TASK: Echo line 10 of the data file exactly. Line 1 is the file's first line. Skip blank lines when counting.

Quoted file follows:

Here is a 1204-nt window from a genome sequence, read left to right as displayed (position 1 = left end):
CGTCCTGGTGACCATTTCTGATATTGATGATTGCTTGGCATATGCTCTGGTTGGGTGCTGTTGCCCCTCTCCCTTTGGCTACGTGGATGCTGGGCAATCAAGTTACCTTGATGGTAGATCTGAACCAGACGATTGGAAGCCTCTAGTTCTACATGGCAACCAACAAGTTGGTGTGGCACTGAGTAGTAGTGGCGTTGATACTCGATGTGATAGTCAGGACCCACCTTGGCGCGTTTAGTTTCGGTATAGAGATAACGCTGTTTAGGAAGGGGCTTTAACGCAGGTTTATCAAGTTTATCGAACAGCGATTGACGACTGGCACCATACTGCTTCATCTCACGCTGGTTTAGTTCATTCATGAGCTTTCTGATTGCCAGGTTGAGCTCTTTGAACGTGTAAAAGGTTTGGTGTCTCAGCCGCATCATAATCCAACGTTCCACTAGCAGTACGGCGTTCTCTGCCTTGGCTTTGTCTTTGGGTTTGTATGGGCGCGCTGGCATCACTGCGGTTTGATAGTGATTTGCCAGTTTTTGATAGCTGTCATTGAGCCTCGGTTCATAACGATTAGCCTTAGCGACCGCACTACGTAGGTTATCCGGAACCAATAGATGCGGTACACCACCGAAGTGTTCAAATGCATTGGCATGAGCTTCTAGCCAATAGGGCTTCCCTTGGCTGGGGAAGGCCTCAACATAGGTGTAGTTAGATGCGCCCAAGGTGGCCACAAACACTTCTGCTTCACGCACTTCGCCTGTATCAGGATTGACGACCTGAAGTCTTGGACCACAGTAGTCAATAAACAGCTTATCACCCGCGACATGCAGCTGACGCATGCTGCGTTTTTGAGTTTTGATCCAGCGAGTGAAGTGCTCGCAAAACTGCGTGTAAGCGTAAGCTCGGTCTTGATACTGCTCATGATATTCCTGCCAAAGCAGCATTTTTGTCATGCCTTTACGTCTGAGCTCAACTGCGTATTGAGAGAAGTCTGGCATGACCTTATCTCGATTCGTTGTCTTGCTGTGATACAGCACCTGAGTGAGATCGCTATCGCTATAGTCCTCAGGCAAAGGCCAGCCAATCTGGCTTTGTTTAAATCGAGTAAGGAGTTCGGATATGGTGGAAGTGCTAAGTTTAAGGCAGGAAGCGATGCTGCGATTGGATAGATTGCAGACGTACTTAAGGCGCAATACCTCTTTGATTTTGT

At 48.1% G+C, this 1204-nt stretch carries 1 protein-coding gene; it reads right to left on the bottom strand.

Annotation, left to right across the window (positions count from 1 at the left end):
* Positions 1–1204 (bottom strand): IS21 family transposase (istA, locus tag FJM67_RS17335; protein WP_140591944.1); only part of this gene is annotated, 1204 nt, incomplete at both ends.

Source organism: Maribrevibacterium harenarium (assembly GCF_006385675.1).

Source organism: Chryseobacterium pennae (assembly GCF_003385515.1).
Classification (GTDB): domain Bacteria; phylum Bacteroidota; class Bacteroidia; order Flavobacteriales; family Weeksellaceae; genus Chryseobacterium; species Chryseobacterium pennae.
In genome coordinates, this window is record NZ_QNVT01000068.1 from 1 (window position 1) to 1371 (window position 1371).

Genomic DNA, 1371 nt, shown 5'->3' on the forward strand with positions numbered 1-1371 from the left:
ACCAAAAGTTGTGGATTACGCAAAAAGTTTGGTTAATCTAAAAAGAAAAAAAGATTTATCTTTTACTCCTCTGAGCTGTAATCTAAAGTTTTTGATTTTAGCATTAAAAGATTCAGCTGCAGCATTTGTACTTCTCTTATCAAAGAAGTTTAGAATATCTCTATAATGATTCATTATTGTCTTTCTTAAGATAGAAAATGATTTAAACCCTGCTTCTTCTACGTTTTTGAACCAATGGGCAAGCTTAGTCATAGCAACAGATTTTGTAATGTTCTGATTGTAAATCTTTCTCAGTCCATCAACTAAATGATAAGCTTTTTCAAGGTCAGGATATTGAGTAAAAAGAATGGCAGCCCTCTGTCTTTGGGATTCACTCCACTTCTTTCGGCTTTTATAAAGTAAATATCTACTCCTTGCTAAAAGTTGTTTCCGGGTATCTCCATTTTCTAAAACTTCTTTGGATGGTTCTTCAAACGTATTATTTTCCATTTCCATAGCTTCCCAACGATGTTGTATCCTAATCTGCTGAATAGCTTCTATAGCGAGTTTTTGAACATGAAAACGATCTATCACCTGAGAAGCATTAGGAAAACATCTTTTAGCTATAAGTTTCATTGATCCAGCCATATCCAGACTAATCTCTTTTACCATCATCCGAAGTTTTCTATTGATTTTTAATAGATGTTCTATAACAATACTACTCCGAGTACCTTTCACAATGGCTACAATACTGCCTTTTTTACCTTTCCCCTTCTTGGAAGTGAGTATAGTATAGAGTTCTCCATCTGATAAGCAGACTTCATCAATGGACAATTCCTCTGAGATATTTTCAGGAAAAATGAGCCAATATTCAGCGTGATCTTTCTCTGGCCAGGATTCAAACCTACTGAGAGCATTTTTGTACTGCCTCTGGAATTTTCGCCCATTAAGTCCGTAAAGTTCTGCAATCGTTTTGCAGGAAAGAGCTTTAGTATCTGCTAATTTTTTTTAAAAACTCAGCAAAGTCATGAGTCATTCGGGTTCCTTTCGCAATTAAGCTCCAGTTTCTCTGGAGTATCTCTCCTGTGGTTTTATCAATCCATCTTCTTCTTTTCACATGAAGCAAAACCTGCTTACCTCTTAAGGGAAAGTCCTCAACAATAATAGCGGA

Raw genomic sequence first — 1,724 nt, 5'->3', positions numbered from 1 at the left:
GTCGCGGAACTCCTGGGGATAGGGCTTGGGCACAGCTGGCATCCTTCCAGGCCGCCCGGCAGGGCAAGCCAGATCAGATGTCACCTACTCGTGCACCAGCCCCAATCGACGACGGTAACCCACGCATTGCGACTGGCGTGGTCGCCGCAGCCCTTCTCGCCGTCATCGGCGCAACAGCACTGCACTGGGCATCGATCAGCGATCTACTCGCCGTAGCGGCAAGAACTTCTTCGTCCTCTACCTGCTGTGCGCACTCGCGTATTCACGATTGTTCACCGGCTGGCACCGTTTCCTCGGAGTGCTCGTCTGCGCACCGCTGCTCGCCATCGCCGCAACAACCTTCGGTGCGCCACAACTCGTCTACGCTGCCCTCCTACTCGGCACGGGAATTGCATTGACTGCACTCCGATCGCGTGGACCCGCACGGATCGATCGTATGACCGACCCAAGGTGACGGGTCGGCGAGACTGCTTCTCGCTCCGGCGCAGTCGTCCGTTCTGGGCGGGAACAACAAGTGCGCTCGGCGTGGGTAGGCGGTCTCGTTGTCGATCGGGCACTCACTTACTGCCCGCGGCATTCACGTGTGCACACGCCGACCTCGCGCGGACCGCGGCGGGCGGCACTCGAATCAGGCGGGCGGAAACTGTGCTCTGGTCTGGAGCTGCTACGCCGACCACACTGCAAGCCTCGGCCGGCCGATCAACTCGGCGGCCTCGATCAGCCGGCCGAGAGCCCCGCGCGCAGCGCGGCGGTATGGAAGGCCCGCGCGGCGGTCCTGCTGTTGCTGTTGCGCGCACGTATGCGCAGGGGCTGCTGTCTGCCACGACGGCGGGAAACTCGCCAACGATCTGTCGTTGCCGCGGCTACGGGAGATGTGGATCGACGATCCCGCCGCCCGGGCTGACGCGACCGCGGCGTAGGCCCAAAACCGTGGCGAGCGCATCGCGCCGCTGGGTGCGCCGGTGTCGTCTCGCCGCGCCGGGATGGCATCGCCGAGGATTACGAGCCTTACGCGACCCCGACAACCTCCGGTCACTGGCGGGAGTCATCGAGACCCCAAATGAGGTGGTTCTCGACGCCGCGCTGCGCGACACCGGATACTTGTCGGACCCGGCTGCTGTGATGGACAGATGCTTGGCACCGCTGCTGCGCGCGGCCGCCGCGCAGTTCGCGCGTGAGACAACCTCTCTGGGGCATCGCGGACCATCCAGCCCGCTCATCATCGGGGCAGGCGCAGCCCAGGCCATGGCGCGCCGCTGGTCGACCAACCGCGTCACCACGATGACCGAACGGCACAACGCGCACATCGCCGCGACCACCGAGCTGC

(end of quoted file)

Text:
Genomic DNA, 1371 nt, shown 5'->3' on the forward strand with positions numbered 1-1371 from the left: